Beyond fishing in the Newfoundland and Labrador marine shelf ecosystem: the roles of climate and environment in affecting change

Mullowney, Darrell (2016) Beyond fishing in the Newfoundland and Labrador marine shelf ecosystem: the roles of climate and environment in affecting change. Doctoral (PhD) thesis, Memorial University of Newfoundland.

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The primary objective of this thesis is to identify and investigate important climatic and bottom-up processes affecting the marine shelf ecosystem off southern Labrador and eastern Newfoundland (Northwest Atlantic Fisheries Organization Divisions 2J3KLNO). The analyses are intended to extend the breadth of understanding for important ecosystem processes beyond the well-established impacts from overfishing. Knowledge gained from research on key commercial species is intended to address how ecological phenomena have affected the fisheries in recent decades and may be driving present changes in the ecosystem. Apart from advancing and informing science, the information presented is intended to benefit a wide audience of industry stakeholders including governments, harvesters, processors, and environmental interest groups. Four research chapters are chronologically themed from the collapse of northern cod (Gadus morhua) in the late 1980s / early 1990s, to the delayed recovery of capelin (Mallotus villosus) and cod, to factors presently affecting the decline of snow crab (Chionoecetes opilio). The first two research chapters examine the impacts of temperature and diet in affecting physiological growth and performance of juvenile and adult northern cod during and following stock collapse. The third research chapter focuses on factors affecting the low abundance of capelin since an abrupt decline in the early 1990s, while the final research chapter reviews top-down and bottom-up processes contributing to the rise and fall of snow crab. Collectively, these works contribute to improved understanding of some of the most important ecosystem processes influencing Newfoundland and Labrador fisheries. Temperature and food limitation were found to have a large impact on the Newfoundland and Labrador marine shelf ecosystem. Both factors either directly or indirectly regulated the productivity of each examined species. Recent warming coupled with increases in zooplankton abundance and an improving match between capelin spawning times and the spring bloom are shown to be supporting increasing abundances of capelin and by extension cod. Meanwhile, warming has directly led to a decline in snow crab productivity. Overall, the results suggest the Newfoundland and Labrador Shelf ecosystem is experiencing a shift in structure and forcing from being predominately bottom-up over the past two decades to a more balanced state wherein both bottom-up and top-down forcing are prevalent. To address concerns of management, advice based on the present findings is provided and putative future directions of the ecosystem, fisheries, and climate are discussed.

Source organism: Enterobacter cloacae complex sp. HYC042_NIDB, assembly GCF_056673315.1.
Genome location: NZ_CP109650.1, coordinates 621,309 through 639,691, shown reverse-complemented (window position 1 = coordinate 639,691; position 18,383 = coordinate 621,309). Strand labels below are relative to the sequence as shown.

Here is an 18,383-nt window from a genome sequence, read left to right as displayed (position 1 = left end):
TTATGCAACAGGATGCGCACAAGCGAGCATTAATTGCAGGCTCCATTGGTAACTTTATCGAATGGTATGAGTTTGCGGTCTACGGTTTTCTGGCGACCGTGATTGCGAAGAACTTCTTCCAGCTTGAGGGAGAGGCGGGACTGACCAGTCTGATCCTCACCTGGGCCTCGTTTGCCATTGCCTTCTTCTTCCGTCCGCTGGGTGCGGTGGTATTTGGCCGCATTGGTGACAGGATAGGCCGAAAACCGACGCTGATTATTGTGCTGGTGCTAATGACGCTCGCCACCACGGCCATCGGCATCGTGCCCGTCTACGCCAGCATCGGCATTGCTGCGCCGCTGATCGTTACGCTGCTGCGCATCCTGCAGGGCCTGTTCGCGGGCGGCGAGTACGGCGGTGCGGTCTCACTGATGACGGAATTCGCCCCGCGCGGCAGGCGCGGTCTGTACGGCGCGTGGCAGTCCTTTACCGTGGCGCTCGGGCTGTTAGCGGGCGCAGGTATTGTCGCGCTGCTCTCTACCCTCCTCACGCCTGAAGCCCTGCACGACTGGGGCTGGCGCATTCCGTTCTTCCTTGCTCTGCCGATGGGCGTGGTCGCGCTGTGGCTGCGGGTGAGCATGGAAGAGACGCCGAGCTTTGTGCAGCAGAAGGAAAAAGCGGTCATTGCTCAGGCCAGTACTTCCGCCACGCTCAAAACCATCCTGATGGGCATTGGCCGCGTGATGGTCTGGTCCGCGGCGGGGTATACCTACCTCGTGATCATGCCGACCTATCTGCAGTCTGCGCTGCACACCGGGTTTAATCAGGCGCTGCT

Item Type: Thesis (Doctoral (PhD))
Item ID: 12528
Additional Information: Includes bibliographical references.
Keywords: Newfoundland and Labrador, Fisheries, Climate, Cod, Capelin, Snow Crab
Department(s): Science, Faculty of > Biology
Date: December 2016
Date Type: Submission
Library of Congress Subject Heading: Marine ecosystem health -- Newfoundland and Labrador; Climatic changes

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